When I used to think of Seabrook I pictured a seedy dog track filled with old scruffy men and the stench of cigarettes. On first arrival at this place, it didn't seem much different from that image. It probably wouldn't have even made the top 100 list of my favorite places except for one small detail – it's home to a great poker room!
My friend Mike was nice enough to take the 45-minute drive up from Boston to Seabrook with me on a boring Wednesday this past summer. It's just over the state line in New Hampshire, from Massachusetts. I think it was the mention of dog tracks, poker and a free ride that enticed him, not my lovely company. We mistakenly thought that the room opened at 1:00 P.M. but found out when we got there that it did not open during the week until 3:00. The full hours of the room are Monday/Friday 3:00 P.M. until midnight and Saturday/Sunday noon to midnight. Luckily, Mike was well versed in dog racing so we decided to kill time betting on the dogs.
Two hours later and $25 poorer, we decided it was time to head over to the poker room and try to gamble on something we had a little more control over. The poker room is located to the far left of the building, and its setup is convenient and well organized. The sit-and-go tables are on the left side of the room and the $1/2 hold'em games are off to the right side. There is an enormous tournament room down a set of stairs and through a set of doors on the right
We went up to the register (all patrons must register before they can play) and found out which games were going on. Mike decided to enter a $50 sit-and go. This was the cheapest one they had. They also had others as big as $250, but that was too rich for his blood. They gave him 3,000 chips to start. I decided that it would make more sense for me to observe than to play. It only took about ten minutes to get the sit-and-go table filled. There were three other sit-and-gos going at the same time, which was pretty impressive for the first half hour of opening.
The table that Mike sat down seemed filled with the typical lineup of players at this place. There was a loud, talkative guy with sunglasses who wasn't very good. There was a quieter, older man who warmed up once a few people got knocked out. There was Mike (I guess he fits the decent college-player role) and there was of course "The Stickler" – the guy that wants to bring up every rule to be followed (this guys' favorite was the "show one, show all" rule). The level of play would be classified as medium. No stand-out players, but not many pushovers either. I noticed roughly the same levels of play at the other tables as well.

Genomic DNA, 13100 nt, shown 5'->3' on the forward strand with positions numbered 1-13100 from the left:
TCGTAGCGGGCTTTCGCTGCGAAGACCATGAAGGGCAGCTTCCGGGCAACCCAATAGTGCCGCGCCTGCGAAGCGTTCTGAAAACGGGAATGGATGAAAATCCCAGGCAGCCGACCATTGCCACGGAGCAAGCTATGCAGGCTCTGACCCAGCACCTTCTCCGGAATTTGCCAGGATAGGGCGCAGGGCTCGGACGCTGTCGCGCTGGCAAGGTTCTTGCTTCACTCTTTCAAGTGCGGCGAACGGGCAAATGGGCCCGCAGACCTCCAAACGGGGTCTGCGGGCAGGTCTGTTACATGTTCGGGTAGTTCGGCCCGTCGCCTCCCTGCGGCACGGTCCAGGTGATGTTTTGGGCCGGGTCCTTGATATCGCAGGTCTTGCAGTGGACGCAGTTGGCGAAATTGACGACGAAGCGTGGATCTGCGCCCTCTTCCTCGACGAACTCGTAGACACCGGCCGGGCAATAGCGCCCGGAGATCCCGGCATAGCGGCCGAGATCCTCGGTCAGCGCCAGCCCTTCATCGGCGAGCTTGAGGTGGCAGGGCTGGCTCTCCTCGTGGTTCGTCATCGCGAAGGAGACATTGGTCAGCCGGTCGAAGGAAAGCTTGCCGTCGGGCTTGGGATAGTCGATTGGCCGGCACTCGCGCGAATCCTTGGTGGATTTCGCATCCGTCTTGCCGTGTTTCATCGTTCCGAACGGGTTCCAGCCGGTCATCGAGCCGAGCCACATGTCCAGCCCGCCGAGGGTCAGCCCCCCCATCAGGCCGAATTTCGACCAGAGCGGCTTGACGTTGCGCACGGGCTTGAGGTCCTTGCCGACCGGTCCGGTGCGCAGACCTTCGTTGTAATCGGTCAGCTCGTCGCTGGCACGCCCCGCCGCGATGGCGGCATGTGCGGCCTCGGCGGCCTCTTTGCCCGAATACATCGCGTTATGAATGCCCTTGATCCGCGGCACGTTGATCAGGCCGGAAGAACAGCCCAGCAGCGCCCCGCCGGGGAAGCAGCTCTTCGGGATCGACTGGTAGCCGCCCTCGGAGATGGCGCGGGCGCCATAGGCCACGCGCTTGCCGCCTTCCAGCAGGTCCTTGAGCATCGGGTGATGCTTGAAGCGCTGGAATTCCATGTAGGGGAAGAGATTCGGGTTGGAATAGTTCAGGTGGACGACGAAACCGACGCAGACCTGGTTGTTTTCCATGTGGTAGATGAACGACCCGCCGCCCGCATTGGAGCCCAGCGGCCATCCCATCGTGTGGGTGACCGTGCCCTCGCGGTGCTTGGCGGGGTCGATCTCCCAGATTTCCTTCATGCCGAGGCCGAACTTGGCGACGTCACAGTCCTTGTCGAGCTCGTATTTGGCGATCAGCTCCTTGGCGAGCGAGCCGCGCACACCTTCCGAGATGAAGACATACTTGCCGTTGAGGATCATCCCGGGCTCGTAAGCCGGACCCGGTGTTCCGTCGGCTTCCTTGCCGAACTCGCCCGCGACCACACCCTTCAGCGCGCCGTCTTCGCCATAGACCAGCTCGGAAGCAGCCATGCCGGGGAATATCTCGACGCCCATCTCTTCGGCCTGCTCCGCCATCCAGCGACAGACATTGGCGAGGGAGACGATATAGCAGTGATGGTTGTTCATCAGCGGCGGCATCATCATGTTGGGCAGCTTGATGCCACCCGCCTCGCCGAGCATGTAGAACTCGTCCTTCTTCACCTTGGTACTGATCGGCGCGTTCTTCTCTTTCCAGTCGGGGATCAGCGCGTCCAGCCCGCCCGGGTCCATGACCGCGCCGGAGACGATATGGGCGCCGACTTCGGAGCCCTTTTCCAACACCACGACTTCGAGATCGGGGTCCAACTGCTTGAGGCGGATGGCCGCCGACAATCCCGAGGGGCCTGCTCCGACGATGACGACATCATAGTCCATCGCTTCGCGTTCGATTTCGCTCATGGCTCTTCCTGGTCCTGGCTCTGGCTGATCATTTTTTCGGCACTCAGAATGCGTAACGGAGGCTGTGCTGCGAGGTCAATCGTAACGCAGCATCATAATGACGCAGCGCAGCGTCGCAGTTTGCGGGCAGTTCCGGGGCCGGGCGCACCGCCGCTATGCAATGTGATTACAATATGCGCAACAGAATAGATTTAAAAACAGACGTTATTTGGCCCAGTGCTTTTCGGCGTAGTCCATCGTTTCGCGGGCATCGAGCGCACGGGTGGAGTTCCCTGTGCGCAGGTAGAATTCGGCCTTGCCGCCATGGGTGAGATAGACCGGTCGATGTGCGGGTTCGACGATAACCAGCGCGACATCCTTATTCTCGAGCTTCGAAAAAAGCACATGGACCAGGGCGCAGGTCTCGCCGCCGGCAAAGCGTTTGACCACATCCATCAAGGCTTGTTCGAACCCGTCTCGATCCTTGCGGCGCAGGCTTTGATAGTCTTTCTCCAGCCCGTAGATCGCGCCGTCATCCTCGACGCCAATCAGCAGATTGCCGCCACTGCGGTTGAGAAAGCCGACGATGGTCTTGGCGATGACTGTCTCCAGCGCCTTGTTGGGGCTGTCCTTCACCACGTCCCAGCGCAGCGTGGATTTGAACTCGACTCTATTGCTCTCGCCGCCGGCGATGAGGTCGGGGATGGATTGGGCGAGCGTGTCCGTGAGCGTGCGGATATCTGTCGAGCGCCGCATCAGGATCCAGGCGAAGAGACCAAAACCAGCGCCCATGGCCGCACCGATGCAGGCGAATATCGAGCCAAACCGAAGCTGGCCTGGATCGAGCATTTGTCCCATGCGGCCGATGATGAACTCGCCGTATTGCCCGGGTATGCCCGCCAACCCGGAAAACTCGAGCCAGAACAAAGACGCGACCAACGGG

As Mike continued to play the sit-and-go, I headed over to the cash hold'em table (not a tournament) to find out more about that game. I found that they rake 10% with a maximum of $5. There was a minimum buy-in of $20 and no maximum buy-in. The games were played table stakes. The level of play at the cash game seemed a little higher than the sit-and-go and it was definitely a much tenser game when I went over to check it out. According to the staff, Tuesdays and Wednesday are usually pretty slow, but the weekends get very busy. The room offers a multi-table tournament every night, with buy-ins that range from $50 to $250. The tournaments guarantee a 75% payback to all players.
The room is very popular. They have a good record of all of the different players who have been through their room. As of the middle of the summer, they had registered 13,000 players. Those may not be Foxwoods numbers, but that's a lot of poker action. In addition to the many live games and tournaments, these numbers might reflect the new, beautiful and huge 72" plasma-screen TVs.
Other than the sit-and-gos and hold'em, the poker room also offers limit Omaha and 7-card stud. There's also a prize money wheel at the front of the room that you can spin if you have a hand of four eights or better at a $1/$2 hold'em game.
After gathering room details, I went back over to see how Mike was doing at the sit-and-go. Mike was knocked out too soon to win any money. Only the top three players get paid. But he told me that he had a pretty good time playing despite his loss. From talking to him I learned that the blinds are raised every 10 minutes, roughly doubling when they are raised.
We took a quick look at the restaurant on our way out. There is an extensive menu for a racetrack/poker room. They offer everything from snack food such as fries and mozzarella sticks to burgers, sandwiches, steak tips and even fish-'n'-chips. There is food and beverage service available at the poker table. The prices seemed a little higher than we had expected.
Overall, I'd say the room was very well organized, clean and friendly. There's a wide enough variety of games to make the drive worth it and the level of play is just about right for an average poker player. I'd suggest checking out the tournaments on the weekends if you're looking for a more lively and energetic crowd but if you just want to play some poker then you can find a game there every day of the week.
Seabrook Greyhound Park Poker Room
319 New Zealand Road
Seabrook, New Hampshire 03874